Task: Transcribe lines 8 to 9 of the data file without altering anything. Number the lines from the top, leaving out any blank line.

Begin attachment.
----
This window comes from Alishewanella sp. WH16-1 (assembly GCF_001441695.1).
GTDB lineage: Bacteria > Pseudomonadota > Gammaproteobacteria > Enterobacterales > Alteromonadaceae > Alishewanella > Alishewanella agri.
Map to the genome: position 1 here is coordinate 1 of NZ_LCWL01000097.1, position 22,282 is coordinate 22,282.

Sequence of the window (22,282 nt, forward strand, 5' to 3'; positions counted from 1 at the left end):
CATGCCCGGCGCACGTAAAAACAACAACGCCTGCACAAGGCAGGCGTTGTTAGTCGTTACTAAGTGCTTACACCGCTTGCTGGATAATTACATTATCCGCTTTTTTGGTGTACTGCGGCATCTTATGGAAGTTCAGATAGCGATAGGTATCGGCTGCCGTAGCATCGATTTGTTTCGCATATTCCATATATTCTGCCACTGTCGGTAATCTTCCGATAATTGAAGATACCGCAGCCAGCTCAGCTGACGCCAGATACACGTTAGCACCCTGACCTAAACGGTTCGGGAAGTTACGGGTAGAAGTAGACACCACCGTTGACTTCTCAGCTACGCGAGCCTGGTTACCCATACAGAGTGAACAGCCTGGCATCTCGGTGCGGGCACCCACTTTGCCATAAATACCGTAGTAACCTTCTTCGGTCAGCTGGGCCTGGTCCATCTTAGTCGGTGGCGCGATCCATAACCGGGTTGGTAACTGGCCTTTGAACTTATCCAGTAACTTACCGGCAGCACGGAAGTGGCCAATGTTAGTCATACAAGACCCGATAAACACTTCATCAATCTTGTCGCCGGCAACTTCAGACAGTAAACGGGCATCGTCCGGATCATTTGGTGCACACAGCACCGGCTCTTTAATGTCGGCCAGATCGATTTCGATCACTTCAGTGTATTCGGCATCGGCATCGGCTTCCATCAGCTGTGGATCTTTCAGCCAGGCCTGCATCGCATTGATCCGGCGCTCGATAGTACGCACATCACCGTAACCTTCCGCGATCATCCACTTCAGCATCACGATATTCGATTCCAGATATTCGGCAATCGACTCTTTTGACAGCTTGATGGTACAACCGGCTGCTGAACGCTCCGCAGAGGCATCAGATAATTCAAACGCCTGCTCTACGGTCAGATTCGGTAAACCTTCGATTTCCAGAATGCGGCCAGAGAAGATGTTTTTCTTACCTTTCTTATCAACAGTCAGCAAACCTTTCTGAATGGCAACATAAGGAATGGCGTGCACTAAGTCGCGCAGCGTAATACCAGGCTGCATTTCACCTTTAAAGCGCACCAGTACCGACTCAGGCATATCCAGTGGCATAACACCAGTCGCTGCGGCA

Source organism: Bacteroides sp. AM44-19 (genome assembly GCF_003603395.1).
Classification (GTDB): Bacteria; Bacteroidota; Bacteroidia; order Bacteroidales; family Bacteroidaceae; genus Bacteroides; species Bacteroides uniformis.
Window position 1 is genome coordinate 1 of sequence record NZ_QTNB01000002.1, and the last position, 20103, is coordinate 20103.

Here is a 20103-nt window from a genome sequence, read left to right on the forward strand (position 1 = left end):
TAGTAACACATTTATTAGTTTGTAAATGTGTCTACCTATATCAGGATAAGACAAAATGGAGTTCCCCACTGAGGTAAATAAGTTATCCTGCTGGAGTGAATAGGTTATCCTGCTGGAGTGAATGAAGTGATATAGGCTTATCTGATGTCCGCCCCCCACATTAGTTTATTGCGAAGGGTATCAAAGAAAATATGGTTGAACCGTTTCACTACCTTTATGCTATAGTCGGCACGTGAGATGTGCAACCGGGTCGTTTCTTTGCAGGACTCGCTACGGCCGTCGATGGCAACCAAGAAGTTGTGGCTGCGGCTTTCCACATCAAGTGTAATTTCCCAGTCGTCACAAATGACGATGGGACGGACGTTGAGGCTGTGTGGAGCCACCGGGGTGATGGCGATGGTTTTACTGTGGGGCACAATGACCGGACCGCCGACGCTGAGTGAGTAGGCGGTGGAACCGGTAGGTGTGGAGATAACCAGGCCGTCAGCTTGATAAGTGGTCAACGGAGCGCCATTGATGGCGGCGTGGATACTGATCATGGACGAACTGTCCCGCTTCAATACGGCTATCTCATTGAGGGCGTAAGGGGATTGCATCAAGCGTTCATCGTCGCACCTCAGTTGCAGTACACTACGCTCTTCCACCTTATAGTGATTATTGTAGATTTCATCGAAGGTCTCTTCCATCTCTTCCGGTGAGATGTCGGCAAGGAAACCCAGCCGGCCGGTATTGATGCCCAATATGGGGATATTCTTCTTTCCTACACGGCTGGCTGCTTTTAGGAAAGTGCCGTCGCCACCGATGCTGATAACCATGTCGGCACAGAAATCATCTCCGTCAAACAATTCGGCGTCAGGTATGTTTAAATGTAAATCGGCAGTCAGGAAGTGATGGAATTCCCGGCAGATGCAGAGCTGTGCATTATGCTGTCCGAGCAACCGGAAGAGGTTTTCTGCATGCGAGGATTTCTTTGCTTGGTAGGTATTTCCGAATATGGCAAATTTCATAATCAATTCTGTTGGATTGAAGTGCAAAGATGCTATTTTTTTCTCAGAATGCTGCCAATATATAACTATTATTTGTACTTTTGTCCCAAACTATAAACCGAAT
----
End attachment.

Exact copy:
Window position 1 is genome coordinate 1 of sequence record NZ_QTNB01000002.1, and the last position, 20103, is coordinate 20103.

Here is a 20103-nt window from a genome sequence, read left to right on the forward strand (position 1 = left end):